From Consultation to Reconciliation: Aboriginal Rights and the Crown’s Duty to Consult

Canadian Bar Review, Vol. 29, p. 252, 2000

14 Pages Posted: 4 May 2010

See all articles by Sonia Lawrence

Sonia Lawrence

Osgoode Hall Law School

Patrick Macklem

University of Toronto - Faculty of Law

Date Written: 2000

Abstract

The judiciary has repeatedly called on First Nations and the Crown not to tax the institutional competence of the judiciary by excessive litigation of disputes, and instead to attempt to reach negotiated settlements. It has also held that the Crown is under a duty to consult with a First Nation when it proposes to engage in an action that threatens to interfere with existing Aboriginal or treaty rights recognized and affirmed by s. 35(1) of the Constitution Act, 1982. In this Article, the authors argue that the duty to consult requires the Crown, in most cases, to make good faith efforts to negotiate an agreement specifying the rights of the parties when it seeks to engage in an action that adversely affects Aboriginal interests.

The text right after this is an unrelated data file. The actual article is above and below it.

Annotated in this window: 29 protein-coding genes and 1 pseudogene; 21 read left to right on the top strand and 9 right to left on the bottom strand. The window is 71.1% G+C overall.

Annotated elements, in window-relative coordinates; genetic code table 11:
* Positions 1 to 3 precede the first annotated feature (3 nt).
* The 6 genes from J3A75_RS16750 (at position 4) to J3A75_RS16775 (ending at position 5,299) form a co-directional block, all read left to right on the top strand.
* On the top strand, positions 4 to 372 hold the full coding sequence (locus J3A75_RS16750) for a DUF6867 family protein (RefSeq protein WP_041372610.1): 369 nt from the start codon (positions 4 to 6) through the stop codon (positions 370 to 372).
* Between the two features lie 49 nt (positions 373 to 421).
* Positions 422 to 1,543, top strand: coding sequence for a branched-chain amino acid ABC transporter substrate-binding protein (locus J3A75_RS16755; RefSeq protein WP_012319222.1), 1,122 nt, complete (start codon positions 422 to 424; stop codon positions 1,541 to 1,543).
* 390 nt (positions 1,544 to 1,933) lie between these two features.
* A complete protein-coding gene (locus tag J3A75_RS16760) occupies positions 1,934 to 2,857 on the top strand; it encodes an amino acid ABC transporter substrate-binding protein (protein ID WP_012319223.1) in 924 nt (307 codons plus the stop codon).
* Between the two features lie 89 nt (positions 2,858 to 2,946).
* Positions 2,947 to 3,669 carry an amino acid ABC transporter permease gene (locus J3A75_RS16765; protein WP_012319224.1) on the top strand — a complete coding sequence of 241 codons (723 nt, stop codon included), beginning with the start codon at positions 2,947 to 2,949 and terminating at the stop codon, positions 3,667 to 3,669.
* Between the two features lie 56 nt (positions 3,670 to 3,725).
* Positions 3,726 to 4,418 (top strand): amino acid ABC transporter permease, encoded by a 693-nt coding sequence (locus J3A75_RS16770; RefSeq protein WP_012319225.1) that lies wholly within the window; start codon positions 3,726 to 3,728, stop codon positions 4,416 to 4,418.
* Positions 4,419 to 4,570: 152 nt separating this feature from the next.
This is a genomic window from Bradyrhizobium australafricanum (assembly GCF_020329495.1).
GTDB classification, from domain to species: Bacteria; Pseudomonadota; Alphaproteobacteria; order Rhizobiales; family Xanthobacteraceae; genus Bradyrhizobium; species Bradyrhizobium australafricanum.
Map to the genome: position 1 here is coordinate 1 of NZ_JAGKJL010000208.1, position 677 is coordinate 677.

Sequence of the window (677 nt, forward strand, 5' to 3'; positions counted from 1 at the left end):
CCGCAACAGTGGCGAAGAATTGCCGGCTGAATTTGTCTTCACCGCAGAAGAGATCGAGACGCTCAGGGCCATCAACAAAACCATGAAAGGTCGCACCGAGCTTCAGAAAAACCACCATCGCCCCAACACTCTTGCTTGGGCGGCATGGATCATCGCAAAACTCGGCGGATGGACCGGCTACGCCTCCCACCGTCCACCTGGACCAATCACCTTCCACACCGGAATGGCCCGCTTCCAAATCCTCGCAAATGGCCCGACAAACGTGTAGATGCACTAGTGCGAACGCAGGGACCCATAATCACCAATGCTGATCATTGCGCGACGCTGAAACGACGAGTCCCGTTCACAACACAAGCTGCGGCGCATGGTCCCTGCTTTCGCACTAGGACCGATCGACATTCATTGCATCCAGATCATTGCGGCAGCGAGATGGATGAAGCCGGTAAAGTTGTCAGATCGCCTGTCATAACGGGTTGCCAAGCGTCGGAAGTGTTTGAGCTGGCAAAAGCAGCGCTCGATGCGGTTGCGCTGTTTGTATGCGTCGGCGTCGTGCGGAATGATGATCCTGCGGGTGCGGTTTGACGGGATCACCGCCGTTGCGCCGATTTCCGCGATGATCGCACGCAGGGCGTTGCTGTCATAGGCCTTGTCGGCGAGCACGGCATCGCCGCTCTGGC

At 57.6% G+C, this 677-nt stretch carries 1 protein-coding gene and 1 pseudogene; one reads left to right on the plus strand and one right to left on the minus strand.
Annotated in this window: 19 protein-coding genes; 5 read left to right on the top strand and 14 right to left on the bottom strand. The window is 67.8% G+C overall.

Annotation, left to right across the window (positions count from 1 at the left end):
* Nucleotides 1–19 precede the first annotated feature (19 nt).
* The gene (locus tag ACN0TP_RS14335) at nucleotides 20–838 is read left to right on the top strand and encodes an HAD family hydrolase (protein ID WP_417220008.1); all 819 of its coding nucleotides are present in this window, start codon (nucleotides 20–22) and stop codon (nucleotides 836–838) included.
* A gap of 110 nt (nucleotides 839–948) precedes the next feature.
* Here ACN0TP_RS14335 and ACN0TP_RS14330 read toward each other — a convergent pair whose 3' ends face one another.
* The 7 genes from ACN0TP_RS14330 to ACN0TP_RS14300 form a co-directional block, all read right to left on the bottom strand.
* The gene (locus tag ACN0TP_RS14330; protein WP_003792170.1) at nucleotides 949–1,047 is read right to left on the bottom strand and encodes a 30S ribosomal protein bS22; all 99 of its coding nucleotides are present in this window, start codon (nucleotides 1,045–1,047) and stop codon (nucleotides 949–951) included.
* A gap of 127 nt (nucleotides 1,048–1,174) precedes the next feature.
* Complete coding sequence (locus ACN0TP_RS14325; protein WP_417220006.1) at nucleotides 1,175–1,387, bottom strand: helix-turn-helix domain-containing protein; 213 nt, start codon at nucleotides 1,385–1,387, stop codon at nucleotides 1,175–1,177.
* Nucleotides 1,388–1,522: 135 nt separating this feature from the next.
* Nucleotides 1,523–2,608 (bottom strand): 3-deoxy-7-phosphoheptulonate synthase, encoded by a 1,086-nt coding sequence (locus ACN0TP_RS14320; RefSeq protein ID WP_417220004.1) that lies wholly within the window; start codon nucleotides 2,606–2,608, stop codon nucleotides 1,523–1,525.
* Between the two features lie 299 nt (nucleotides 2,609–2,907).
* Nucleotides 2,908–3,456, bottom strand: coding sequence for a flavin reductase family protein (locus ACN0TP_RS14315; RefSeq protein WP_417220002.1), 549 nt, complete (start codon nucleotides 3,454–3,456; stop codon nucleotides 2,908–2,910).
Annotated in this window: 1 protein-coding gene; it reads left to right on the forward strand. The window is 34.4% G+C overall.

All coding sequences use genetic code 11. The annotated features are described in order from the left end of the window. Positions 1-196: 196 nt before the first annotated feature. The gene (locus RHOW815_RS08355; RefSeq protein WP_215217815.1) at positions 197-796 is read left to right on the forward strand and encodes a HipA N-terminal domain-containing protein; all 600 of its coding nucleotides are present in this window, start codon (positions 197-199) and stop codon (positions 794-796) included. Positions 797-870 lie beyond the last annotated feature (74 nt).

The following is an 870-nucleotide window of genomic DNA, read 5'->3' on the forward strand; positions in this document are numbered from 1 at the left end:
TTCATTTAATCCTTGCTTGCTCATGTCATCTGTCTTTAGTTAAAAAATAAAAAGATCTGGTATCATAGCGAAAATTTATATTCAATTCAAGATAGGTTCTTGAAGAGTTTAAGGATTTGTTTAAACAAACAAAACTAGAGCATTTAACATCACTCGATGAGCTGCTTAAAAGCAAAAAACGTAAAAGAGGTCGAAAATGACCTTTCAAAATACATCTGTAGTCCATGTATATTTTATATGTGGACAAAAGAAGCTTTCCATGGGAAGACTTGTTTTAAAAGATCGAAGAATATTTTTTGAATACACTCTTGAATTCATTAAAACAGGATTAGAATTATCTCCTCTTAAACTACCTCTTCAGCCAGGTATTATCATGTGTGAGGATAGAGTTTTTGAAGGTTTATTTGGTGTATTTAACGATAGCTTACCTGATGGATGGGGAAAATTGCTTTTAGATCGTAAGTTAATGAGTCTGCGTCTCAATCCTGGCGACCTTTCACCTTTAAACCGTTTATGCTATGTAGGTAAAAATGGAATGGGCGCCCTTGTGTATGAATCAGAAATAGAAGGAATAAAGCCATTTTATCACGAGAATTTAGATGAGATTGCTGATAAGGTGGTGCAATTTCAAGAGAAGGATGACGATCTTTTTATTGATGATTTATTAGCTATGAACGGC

Keywords: constitutional law, aboriginal rights, duty to consult

JEL Classification: K10, K19

Suggested Citation

Lawrence, Sonia and Macklem, Patrick, From Consultation to Reconciliation: Aboriginal Rights and the Crown’s Duty to Consult (2000). Canadian Bar Review, Vol. 29, p. 252, 2000, Available at SSRN: https://ssrn.com/abstract=1599720

Sonia Lawrence (Contact Author)

Osgoode Hall Law School ( email )

4700 Keele Street
Toronto, Ontario M3J 1P3
Canada

Patrick Macklem

University of Toronto - Faculty of Law ( email )

78 and 84 Queen's Park
Toronto, Ontario M5S 2C5
Canada
416-978-3873 (Phone)
416-978-7899 (Fax)

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